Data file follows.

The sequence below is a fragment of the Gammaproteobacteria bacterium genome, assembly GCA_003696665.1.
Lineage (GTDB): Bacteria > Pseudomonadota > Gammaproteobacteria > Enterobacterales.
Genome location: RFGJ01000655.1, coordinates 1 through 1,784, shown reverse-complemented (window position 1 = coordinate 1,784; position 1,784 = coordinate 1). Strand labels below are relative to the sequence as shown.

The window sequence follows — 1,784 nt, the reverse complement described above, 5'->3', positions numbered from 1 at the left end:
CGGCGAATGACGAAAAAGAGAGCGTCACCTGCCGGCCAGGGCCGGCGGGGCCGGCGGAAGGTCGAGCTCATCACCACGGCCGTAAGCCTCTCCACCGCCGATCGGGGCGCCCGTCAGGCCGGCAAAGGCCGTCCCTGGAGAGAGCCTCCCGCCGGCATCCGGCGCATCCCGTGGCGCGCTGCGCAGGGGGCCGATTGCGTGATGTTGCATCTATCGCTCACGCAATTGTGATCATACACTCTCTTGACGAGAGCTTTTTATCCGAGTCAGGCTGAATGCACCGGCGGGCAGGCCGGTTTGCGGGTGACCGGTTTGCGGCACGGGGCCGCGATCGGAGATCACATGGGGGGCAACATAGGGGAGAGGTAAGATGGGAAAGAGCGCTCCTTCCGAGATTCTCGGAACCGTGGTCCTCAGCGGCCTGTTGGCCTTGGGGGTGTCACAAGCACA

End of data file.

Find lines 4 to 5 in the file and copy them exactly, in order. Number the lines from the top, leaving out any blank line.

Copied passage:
The window sequence follows — 1,784 nt, the reverse complement described above, 5'->3', positions numbered from 1 at the left end:
CGGCGAATGACGAAAAAGAGAGCGTCACCTGCCGGCCAGGGCCGGCGGGGCCGGCGGAAGGTCGAGCTCATCACCACGGCCGTAAGCCTCTCCACCGCCGATCGGGGCGCCCGTCAGGCCGGCAAAGGCCGTCCCTGGAGAGAGCCTCCCGCCGGCATCCGGCGCATCCCGTGGCGCGCTGCGCAGGGGGCCGATTGCGTGATGTTGCATCTATCGCTCACGCAATTGTGATCATACACTCTCTTGACGAGAGCTTTTTATCCGAGTCAGGCTGAATGCACCGGCGGGCAGGCCGGTTTGCGGGTGACCGGTTTGCGGCACGGGGCCGCGATCGGAGATCACATGGGGGGCAACATAGGGGAGAGGTAAGATGGGAAAGAGCGCTCCTTCCGAGATTCTCGGAACCGTGGTCCTCAGCGGCCTGTTGGCCTTGGGGGTGTCACAAGCACA